Jan. 17, 2001 CHICAGO -- Higher consumption of fish and n3 polyunsaturated fatty acids is associated with a reduced risk of some types of stroke among middle-aged women, and primarily among women who do not take aspirin regularly, according to an article in the January 17 issue of The Journal of the American Medical Association (JAMA).
Hiroyasu Iso, M.D., Ph.D., of the Channing Laboratory, Brigham and Women’s Hospital and Harvard Medical School, Boston, and colleagues followed 79,839 women over a period of 14 years, from 1980-1994. The women ranged in age from 34 to 59 at the start of the prospective study period. All were enrolled in the Nurses’ Health Study, which collected information on lifestyles and medical history from female nurses in 11 states.
According to background information cited in the study, an inverse relationship between fish intake and risk of stroke has been reported in several, but not all, prospective studies. But no prospective study has previously examined the relationship between intake of fish and n3 fatty acids and stroke risk, by stroke subtypes.
According to The American Medical Association Encyclopedia of Medicine, stroke may be caused by any of three mechanisms. Thrombosis is blockage by a thrombus, or clot, that has built up on the wall of a brain artery. It accounts for 40 to 50 percent of strokes. Embolism is blockage by an embolus (usually a clot) that is swept into an artery in the brain. It accounts for 30 to 35 percent of stroke cases. Thrombosis and embolism both lead to cessation or marked decrease of the blood supply to part of the brain, and thus to infarction, or tissue death. The third mechanism is rupture of a blood vessel in or near the brain, which may cause an intracerebral hemorrhage (bleeding within the brain), or a subarachnoid hemorrhage (bleeding over the surface of the brain). Hemorrhages account for 20 to 25 percent of stroke cases.
The authors report that during their 14-year follow-up study, 574 strokes were documented - including 181 hemorrhages, 303 ischemic strokes (264 thrombotic and 39 embolic infarctions), and 90 strokes of undetermined type.
"We observed a significant inverse association between fish intake and risk of stroke, primarily thrombotic stroke, after adjustment for cardiovascular risk factors and selected dietary variables," the authors write.
"Compared with women who ate fish less than once per month, those with higher intakes of fish had a lower risk of total stroke," they continue. After adjusting for age, smoking, and other cardiovascular risk factors, women who ate fish one to three times per month had a 7 percent lower risk than those who ate fish less than once per month. Women who ate fish once a week had a 22 percent risk reduction; those who ate fish two to four times a week had a 27 percent lower risk; and for those who ate fish five or more times per week, their risk of total stroke was reduced 52 percent.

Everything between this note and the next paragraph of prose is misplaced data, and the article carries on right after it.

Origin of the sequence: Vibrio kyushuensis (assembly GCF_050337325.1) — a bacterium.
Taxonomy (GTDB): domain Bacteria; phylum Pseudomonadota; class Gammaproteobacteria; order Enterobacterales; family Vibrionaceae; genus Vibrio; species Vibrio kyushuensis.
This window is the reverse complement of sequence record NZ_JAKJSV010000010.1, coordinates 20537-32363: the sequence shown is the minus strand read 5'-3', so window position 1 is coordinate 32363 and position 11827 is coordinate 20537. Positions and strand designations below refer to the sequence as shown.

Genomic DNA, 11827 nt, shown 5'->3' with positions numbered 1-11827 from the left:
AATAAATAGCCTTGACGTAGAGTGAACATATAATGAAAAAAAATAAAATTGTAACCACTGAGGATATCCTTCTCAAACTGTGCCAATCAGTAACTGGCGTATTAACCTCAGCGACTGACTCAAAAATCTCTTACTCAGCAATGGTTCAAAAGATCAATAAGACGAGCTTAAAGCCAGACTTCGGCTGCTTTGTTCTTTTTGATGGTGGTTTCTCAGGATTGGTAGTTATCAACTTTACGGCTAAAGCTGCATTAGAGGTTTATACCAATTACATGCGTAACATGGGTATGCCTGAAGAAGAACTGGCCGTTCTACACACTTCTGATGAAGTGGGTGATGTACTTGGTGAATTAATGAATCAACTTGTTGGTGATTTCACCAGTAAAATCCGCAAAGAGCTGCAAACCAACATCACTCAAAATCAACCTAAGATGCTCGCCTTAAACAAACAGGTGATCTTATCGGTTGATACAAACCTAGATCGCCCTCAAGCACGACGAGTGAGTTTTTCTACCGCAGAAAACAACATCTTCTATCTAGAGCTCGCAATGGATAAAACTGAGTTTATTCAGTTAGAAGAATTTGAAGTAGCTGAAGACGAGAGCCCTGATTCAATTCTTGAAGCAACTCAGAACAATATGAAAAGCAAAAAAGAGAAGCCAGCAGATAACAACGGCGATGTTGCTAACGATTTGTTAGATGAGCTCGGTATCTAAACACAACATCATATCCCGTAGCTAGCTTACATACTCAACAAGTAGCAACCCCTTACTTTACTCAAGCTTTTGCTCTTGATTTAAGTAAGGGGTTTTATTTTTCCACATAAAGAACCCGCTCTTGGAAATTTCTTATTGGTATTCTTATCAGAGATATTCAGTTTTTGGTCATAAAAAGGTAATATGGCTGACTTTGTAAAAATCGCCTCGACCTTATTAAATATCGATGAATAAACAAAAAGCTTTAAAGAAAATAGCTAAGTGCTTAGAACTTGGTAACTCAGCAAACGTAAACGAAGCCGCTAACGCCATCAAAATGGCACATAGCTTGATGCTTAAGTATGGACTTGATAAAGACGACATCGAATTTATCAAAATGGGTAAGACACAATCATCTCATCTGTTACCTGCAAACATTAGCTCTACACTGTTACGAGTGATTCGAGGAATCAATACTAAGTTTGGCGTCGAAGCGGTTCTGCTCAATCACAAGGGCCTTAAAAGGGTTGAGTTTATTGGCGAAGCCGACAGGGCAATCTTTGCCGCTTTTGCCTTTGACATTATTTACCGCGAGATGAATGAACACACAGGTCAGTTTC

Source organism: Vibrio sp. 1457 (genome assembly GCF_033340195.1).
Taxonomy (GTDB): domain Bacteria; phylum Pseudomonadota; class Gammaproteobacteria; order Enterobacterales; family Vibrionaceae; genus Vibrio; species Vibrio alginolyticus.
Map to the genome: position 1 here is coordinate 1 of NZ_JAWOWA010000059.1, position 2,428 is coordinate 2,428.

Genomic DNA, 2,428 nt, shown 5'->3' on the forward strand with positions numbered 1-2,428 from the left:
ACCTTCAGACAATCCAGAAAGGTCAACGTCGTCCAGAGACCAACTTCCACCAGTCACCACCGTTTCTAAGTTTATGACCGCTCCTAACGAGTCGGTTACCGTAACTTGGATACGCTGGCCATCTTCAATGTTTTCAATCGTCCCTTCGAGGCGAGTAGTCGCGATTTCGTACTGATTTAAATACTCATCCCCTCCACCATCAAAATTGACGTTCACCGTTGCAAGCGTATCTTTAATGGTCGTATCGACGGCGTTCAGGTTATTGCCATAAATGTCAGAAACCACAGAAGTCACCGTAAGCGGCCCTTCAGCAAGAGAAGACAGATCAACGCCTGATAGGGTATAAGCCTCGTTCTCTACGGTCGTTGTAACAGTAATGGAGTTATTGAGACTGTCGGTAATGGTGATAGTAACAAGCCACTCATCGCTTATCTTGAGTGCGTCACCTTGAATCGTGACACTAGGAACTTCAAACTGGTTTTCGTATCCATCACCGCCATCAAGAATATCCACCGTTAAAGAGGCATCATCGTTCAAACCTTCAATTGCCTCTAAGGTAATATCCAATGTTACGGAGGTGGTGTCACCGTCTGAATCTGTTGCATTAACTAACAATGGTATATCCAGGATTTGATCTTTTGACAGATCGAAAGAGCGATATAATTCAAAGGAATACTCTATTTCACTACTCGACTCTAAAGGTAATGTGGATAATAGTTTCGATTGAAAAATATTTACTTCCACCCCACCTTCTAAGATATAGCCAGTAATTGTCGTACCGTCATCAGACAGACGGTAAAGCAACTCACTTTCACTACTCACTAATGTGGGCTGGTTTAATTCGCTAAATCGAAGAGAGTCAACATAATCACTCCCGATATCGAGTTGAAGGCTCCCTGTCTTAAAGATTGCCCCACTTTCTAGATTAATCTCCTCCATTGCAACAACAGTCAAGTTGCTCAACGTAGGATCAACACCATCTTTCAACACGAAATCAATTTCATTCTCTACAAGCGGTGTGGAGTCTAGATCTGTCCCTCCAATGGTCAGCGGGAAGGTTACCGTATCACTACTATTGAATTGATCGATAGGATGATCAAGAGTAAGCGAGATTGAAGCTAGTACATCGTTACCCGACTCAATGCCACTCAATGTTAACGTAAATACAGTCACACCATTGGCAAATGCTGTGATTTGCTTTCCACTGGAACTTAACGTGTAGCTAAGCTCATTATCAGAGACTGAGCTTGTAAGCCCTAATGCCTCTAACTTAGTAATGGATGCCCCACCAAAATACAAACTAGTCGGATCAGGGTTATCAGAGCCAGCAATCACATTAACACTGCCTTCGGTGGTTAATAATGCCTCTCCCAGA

The authors examined the effect of fish and n3 fatty acid consumption on the risk of different types of stroke, and on women who regularly took aspirin. Aspirin itself can potentially lower stroke risk by reducing platelet aggregation.
"Among stroke subtypes, a significantly reduced risk of thrombotic infarction was found among women who ate fish two or more times per week [51 percent lower risk]," the authors write. "Women in the highest quintile of intake of long-chain n3 polyunsaturated fatty acids had reduced risk of total stroke and thrombotic infarction [28 percent risk reduction for total stroke and 33 percent lower risk for thrombotic infarction]."
"When stratified by aspirin use, fish and n3 polyunsaturated fatty acid intakes were inversely associated with risk of thrombotic infarction, primarily among women who did not regularly take aspirin," they continue.
The study found no association between consumption of fish or n3 fatty acids and the risk of hemorrhagic stroke.
The authors suggest several mechanisms may be involved in the lower stroke risk associated with n3 fatty acids. A high-dose supplementation of these fatty acids can reduce platelet aggregation. "High-dose supplementation of n3 fatty acids (e.g., 15 g/d) also lowers blood pressure levels in hypertensive persons, and reduces plasma fibrinogen concentrations in healthy volunteers," they write. "These effects may contribute to the prevention of atherosclerotic development and the thrombotic process."
"In conclusion, consumption of fish and n3 fatty acids was associated with a reduced risk of total stroke and thrombotic infarction primarily among women who did not take aspirin regularly. Consumption of fish and n3 fatty acids was not related to risk of hemorrhagic stroke," the authors summarize.
"These results suggest that regular intake of fish may be beneficial for the prevention of thrombotic infarction in middle-aged U.S. women," they conclude.
(JAMA. 2001; 285:304-312)
Editor’s Note: This study was funded by research grants from the National Institutes of Health. Dr. Iso is the recipient of an overseas research fellowship from the Japan Society for the Promotion of Science.
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